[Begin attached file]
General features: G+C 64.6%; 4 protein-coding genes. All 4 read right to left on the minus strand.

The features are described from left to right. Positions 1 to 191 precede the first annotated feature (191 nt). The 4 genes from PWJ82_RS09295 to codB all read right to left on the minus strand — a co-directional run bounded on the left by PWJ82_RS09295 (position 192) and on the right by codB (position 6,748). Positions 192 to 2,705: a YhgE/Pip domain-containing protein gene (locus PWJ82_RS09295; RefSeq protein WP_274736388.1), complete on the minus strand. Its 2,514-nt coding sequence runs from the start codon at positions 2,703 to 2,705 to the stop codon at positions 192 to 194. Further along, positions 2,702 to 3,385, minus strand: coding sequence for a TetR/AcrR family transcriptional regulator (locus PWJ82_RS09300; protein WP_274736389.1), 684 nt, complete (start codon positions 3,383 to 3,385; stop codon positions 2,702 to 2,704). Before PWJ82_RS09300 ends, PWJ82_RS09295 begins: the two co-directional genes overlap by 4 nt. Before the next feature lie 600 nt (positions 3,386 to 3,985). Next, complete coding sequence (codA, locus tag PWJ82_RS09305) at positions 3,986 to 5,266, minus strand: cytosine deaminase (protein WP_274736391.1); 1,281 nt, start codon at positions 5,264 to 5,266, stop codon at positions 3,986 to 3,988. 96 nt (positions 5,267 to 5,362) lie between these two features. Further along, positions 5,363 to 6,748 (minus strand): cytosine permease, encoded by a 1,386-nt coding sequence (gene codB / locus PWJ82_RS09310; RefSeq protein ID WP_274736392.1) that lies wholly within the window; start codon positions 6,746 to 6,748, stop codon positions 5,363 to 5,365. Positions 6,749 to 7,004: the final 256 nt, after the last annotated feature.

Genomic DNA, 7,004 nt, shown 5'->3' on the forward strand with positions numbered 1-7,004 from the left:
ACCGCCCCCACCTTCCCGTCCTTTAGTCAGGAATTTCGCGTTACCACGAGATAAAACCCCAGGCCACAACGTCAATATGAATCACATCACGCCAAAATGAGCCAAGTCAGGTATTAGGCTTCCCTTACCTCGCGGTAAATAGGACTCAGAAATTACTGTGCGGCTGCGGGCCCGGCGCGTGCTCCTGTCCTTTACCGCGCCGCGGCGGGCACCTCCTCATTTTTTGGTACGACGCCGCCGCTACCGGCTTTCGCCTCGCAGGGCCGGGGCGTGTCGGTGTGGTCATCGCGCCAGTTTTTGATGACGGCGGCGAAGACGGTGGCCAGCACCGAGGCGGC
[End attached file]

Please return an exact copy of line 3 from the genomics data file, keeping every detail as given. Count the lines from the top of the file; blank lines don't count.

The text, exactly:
Genomic DNA, 7,004 nt, shown 5'->3' on the forward strand with positions numbered 1-7,004 from the left: